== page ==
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Christian Horner

Horner gives his take on F1's current pecking order

On the final day of F1's 2022 pre-season testing, Red Bull Team Principal Christian Horner thinks it's still impossible to predict the form book for the year ahead, but picked out several teams as potential contenders.

Perez Bahrain
Article
To news overview © RN365/Michael Potts

Red Bull Team Principal Christian Horner says it's impossible to predict which team will be on top at next week's season-opening Bahrain Grand Prix.

With teams running different tyre compounds, fuel loads and engine modes as they go through a range of programmes, pre-season testing is a notoriously inconsistent barometer of outright competitiveness.

However, Horner did namecheck a few teams that had caught his eye on track in Sakhir.

"I think the one consistent thing you see is every time the Ferrari is on track, it looks competitive," Horner told F1 TV.

"The McLaren, when it's running, [also] looks competitive. Mercedes, I think, haven't shown their hand yet, and the car looks a bit of a handful to drive.

"But then there's surprises, like the Williams pace on the long run looks quite competitive, so the form book is impossible to predict."

F1 pre-season no guarantee of success

Red Bull came into the 2021 season strongly, and Max Verstappen ultimately won out over Mercedes' Lewis Hamilton in the battle for that year's Drivers' title.

However, despite appearing to be the class of the field in pre-season testing, Red Bull lost out to Mercedes in the first race of 2021.

"We were pretty happy [in testing] last year, and then Mercedes came back at the first race and won it and were very competitive, so it just goes to show that testing is testing," noted Horner.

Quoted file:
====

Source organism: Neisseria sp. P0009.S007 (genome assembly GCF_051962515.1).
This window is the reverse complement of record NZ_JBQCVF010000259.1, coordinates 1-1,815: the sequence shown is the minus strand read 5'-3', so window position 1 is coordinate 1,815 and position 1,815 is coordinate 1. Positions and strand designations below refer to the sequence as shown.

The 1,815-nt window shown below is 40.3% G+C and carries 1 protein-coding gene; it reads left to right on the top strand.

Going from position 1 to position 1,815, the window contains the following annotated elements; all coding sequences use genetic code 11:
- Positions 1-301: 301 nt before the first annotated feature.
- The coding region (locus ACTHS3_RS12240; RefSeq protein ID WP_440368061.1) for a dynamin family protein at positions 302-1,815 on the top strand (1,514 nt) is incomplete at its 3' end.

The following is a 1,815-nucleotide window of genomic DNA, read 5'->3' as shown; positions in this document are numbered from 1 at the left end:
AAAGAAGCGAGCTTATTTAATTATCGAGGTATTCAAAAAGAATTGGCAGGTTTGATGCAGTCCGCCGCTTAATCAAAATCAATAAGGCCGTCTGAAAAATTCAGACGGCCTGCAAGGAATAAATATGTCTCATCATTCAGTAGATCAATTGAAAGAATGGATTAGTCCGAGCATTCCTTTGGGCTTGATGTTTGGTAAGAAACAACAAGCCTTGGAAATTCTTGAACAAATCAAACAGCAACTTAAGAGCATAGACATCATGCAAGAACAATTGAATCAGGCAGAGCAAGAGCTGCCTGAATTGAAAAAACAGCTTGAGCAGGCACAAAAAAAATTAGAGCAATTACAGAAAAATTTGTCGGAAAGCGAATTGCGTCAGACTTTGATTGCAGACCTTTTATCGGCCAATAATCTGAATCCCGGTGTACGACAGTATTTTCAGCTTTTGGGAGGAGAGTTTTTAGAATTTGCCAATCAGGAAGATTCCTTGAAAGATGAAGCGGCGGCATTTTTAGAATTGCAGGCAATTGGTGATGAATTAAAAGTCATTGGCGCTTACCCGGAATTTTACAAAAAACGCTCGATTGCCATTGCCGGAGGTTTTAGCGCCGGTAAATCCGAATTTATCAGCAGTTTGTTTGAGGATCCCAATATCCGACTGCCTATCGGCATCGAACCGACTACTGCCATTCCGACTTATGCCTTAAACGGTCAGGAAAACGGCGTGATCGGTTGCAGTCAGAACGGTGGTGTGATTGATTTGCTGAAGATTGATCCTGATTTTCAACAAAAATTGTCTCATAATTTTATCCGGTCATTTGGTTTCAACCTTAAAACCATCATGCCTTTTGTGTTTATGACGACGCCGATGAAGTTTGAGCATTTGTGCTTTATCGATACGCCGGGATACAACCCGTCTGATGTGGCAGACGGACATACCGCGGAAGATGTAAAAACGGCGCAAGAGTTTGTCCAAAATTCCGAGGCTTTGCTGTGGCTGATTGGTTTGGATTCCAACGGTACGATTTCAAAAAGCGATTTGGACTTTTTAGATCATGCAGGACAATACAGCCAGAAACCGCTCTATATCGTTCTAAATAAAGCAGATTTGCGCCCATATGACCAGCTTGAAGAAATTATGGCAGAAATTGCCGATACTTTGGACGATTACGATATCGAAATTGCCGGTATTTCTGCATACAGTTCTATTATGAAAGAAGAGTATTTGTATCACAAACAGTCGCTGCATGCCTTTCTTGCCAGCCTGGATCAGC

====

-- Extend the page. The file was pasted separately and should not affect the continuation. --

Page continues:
"There's no points for the six days of testing, they start in a week's time [at the Bahrain Grand Prix] and I think, especially with these new regulations, it's very, very difficult to predict."

Horner says F1's new cars are like "boats"

Horner also touched on how the different dimensions of the 2022 cars would affect their driveability and outright pace.

"These cars are massive, like boats," he commented.

"They're 50 kilos heavier than last year – they're bigger, they're longer.

"In high-speed corners, they're as quick, if not a little quicker [than the 2021 cars], so those low-speed corners is where the big difference is, and there's actually more time in a low-speed corner than there is in a high-speed corner.

"So, of course, they're having to adapt to learn the characteristics of these cars, but it's amazing how quickly these drivers can adapt."

Also interesting:

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F1 2022 Bahrain pre-season test RN365 News dossier

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